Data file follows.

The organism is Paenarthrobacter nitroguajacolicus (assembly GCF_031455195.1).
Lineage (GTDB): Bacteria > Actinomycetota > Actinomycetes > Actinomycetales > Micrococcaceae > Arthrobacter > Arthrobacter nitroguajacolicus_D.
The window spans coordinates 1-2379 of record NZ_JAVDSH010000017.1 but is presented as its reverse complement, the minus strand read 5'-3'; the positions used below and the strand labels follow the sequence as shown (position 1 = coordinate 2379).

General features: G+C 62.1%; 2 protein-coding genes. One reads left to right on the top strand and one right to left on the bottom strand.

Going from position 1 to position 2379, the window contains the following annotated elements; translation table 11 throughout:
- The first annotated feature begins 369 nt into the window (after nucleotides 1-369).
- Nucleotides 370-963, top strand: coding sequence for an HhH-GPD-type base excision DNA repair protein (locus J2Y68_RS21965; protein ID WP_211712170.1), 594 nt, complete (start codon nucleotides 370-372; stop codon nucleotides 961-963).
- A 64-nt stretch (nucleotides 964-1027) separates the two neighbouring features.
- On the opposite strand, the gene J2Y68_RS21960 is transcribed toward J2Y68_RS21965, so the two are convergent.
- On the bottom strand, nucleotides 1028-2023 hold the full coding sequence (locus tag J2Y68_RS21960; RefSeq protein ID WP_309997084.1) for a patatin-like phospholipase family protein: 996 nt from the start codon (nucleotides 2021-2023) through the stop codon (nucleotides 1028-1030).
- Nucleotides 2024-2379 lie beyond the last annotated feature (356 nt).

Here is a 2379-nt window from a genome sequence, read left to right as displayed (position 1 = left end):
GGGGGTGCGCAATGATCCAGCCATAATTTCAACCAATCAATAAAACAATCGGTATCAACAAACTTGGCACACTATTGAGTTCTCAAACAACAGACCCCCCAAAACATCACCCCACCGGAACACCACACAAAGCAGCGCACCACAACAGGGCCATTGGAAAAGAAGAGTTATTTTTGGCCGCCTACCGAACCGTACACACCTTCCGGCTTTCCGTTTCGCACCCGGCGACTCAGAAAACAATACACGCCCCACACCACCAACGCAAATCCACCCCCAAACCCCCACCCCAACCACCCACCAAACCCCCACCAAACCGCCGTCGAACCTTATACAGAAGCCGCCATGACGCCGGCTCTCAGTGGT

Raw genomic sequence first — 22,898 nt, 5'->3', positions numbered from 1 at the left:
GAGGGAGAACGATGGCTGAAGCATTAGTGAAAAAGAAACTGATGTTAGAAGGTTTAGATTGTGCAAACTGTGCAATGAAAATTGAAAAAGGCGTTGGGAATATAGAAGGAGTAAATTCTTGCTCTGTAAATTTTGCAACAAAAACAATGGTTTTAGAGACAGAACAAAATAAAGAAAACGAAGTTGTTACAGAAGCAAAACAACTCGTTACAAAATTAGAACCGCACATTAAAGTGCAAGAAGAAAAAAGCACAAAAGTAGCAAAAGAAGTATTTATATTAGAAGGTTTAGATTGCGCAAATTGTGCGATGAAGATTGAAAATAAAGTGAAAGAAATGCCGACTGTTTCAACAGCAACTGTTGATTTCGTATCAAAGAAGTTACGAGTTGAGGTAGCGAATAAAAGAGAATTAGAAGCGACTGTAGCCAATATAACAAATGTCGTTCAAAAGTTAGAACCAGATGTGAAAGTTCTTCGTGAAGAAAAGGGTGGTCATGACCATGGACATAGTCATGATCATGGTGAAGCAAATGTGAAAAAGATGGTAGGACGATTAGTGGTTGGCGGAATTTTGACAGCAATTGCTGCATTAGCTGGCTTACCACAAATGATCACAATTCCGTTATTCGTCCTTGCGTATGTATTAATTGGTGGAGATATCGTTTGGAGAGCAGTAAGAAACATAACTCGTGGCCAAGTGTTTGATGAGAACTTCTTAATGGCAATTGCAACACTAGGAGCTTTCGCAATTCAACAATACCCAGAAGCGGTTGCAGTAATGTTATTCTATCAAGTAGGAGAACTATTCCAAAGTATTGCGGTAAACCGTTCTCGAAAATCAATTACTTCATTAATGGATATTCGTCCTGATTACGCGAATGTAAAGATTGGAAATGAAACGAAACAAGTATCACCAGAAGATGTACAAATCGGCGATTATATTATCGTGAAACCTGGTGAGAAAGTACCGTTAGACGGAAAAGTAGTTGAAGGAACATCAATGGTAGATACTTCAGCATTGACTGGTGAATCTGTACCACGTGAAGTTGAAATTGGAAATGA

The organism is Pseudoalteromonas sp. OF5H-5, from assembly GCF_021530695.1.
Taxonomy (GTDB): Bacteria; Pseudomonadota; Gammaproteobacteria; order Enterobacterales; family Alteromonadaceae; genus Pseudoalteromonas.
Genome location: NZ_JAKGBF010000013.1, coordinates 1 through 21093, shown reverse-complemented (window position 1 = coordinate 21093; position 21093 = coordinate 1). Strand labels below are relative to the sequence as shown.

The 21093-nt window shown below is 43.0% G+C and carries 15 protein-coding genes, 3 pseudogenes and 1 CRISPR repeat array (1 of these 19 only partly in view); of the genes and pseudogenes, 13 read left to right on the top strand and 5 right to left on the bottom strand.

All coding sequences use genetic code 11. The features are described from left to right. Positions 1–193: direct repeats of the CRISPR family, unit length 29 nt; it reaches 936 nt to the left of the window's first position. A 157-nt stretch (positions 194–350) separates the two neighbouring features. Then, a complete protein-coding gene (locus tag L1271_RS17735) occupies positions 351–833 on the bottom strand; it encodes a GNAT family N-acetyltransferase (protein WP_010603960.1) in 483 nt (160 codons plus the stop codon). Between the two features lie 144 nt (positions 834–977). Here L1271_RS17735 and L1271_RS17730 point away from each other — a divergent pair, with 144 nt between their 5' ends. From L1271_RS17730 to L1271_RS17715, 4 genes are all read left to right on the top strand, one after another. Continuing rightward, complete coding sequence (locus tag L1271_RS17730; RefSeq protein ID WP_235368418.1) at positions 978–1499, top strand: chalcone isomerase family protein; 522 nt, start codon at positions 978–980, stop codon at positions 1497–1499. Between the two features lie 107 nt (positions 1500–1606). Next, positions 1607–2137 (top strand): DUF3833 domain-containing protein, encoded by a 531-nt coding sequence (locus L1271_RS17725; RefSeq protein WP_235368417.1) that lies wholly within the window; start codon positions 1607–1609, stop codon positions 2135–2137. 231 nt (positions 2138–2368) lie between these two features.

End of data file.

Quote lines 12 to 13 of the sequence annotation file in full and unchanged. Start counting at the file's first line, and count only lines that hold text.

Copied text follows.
Here is a 2379-nt window from a genome sequence, read left to right as displayed (position 1 = left end):
GGGGGTGCGCAATGATCCAGCCATAATTTCAACCAATCAATAAAACAATCGGTATCAACAAACTTGGCACACTATTGAGTTCTCAAACAACAGACCCCCCAAAACATCACCCCACCGGAACACCACACAAAGCAGCGCACCACAACAGGGCCATTGGAAAAGAAGAGTTATTTTTGGCCGCCTACCGAACCGTACACACCTTCCGGCTTTCCGTTTCGCACCCGGCGACTCAGAAAACAATACACGCCCCACACCACCAACGCAAATCCACCCCCAAACCCCCACCCCAACCACCCACCAAACCCCCACCAAACCGCCGTCGAACCTTATACAGAAGCCGCCATGACGCCGGCTCTCAGTGGT